My Bariatric Life: My Experience with Mindfulness Meditation

My Bariatric Life Health Guide
  • My experience

     

    When I walked into my Mindfulness-Based Stress Reduction class for the first time, I discovered an oasis of calm, healing, and fun. Two years have passed since I took MBSR and along my journey I've learned a way of being fully in my life, recognizing the richness and possibility within daily routines, times of difficulty and pain, and times of joy and ease.

     

    This first became evident one day while I was in the basement mindfully folding laundry. Ordinarily a chore that I dread to the extreme, I've purchased new clothes so as to avoid laundering those in my hamper. Yes, it's that bad. But this time was different. I felt at peace as I mindfully folded clothes, and in that moment I knew everything was as it should be. My mind was at ease and that usually chatty committee in my head was silent. I was in a place where I was beyond thoughts - where I could hear each breath and feel each heartbeat; and where I became present to the awareness that someone was watching me.

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    As I turned and looked over my shoulder, I saw my three beloved dogs from outside the window, their eyes intently and quizzically fixed upon me. The expressions on their adorable faces were priceless and immediately filled me with joy, so that I began to laugh out loud. This precious moment would have been missed had I not been present to it. Right then and there I had an introspective insight into life: What is my life but a series of moments, strung together between birth and death? With this awareness my whole world changed. Now that I have found it, I carry this same joy and ease within me wherever I go.

     

    I applied my newly acquired skill of being mindfully aware to manage a situation that in the past would have created significant distress. It was a snowy night and my husband and I had retired to bed. We lay there discussing the events of the day, when suddenly we heard a collision outside. We rose to the window to see that a van had crashed into my husband's parked car. As I rushed to the front door my mind filled with a flurry of thoughts and the prattle of conversation began: "Should I scream and curse this person out?" He damaged my property. "Should I be reasonable?" The roads are slippery.

     

    I felt the tension building. And when I got to the front door, I realized the man in the van had fled the scene -- a hit and run. In that moment I was furious. "How dare he? How dare he!"

     

    In the next moments, I was able to catch myself in the midst of a crescendoing conniption fit and shift my thoughts to the present. The awareness came over me that there was no point in exploding as it would not resolve the situation and only make matters worse. Even more important was that by quieting my mind, I was able to gain perspective on the importance of the event. "We were not hurt. We have insurance," I realized.

     

    How it works

     

    Mindfulness provides us with a powerful ally to learn to observe our thoughts and our bodies. We can tune into ourselves and our own inner wisdom by becoming more in touch with ourselves and what is going on around us.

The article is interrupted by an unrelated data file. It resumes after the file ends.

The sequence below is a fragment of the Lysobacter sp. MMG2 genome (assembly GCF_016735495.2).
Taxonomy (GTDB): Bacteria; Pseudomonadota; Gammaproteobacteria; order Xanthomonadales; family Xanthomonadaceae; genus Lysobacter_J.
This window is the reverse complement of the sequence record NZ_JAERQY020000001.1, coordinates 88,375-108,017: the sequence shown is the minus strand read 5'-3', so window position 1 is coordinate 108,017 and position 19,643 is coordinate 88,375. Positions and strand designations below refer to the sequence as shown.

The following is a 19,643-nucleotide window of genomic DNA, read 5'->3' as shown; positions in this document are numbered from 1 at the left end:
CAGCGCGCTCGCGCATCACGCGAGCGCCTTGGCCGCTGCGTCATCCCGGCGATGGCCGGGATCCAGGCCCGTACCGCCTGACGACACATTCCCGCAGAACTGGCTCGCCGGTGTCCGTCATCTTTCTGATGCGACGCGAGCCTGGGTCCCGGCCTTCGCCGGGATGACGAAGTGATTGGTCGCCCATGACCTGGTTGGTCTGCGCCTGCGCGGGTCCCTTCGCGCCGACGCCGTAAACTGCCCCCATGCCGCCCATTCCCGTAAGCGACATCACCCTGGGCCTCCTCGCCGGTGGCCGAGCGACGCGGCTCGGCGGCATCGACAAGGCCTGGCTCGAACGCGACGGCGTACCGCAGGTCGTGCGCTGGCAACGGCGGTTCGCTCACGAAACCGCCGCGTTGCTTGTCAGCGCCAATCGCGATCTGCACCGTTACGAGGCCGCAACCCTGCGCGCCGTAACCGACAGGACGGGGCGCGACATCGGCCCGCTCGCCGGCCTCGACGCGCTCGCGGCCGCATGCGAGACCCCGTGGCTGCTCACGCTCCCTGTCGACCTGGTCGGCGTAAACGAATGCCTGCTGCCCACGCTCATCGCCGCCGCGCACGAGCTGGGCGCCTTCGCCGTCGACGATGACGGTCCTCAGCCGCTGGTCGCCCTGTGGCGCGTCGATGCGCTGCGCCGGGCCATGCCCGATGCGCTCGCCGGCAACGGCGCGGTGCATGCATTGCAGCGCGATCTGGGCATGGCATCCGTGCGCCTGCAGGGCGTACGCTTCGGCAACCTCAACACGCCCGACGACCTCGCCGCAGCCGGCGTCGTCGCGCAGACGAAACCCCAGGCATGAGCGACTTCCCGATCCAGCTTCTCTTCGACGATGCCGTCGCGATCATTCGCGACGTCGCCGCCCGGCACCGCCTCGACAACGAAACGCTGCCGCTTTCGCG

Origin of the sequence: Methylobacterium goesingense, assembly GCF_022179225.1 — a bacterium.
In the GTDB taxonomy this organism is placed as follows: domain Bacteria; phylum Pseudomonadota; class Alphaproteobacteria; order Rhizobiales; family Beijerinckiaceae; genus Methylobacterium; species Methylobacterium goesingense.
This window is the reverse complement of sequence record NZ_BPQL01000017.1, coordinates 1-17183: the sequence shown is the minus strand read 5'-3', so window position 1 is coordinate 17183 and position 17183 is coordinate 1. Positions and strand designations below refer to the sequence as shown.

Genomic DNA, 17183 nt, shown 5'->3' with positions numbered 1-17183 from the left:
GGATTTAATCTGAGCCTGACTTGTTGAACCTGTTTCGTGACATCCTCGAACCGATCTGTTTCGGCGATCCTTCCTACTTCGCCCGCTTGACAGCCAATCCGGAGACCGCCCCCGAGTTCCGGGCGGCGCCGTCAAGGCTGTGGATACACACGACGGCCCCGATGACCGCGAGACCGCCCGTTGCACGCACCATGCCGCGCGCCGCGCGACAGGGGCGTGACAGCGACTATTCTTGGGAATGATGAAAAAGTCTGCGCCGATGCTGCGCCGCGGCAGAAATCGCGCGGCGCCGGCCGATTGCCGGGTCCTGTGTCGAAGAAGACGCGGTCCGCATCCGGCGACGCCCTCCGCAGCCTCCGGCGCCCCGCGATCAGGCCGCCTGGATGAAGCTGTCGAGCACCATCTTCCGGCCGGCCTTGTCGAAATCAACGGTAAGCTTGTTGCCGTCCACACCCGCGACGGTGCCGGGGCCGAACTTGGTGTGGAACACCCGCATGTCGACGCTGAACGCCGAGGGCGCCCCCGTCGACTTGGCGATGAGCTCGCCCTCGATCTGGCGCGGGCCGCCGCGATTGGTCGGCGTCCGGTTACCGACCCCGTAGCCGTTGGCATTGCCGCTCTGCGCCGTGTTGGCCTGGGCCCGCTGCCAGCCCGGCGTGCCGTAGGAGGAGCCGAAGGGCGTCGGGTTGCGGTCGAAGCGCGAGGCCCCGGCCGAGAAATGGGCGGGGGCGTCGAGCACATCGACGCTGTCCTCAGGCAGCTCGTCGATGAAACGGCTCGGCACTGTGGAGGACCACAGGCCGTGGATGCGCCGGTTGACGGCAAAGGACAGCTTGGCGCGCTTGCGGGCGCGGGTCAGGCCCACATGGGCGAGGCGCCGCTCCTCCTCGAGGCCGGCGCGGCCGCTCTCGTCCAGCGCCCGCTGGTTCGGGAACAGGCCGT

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    Stress and anxiety, fear and depression, are caused by wanting things to be other than they are. Anxiety and fear lead to over-thinking, brooding, living "in our head." We start living in the future with "what if" statements filling our head and so we start missing our lives. MBSR teaches us that this moment we are living in is the only moment we have.

     

    With mindfulness, we can come back to the present where we have a chance to respond in a skillful manner by being with "what is." We gain more options to respond rather than reacting on automatic pilot, caught in habits and emotions, and carried away by worries about a future that we don't have a clue about. We can trust ourselves rather than hope for the future. It is empowering when we realize we can trust ourselves rather than think the future is going to make a change.

     

    We have to stop the screaming of the mind so we can listen to our inner wisdom. Mindfulness shifts our mental gears into a non-judgmental mode of being rather than doing or thinking. It allows us to identify when negative thoughts and emotions carry us away and take immediate action to reconnect with life.

    Mindfulness brings us back to the present, where our situation is more manageable, and teaches us to approach life with acceptance and openness, so that we can trust in our strengths. It is more than a relaxation technique; it brings about a lot of empowerment, self nurturance, and leads people in a better direction to taking care of their health.

     

    As for me, I've lost a lot of weight since taking the MBSR course. The weight of the world has been lifted from my shoulders.

     

    Kiss Please give me a heart if you like this article and support weight-loss surgery topics on HealthCentral. Thank you!

     

    Up Next: Living Life After Weight-Loss Surgery - MBSR is a Tool to Make You Feel More Alive

     

    Related resources

    You can read about other tools I use, such as the Pouch Rules for Dummies and  Overeaters Anonymous and FitDay.com, so as to maintain a lifetime of obesity disease management following my weight-loss surgery in 2003. My wish is to help you on your own journey of lifetime obesity disease management with shareposts along the way to help you navigate that journey successfully.

     

Published On: September 20, 2011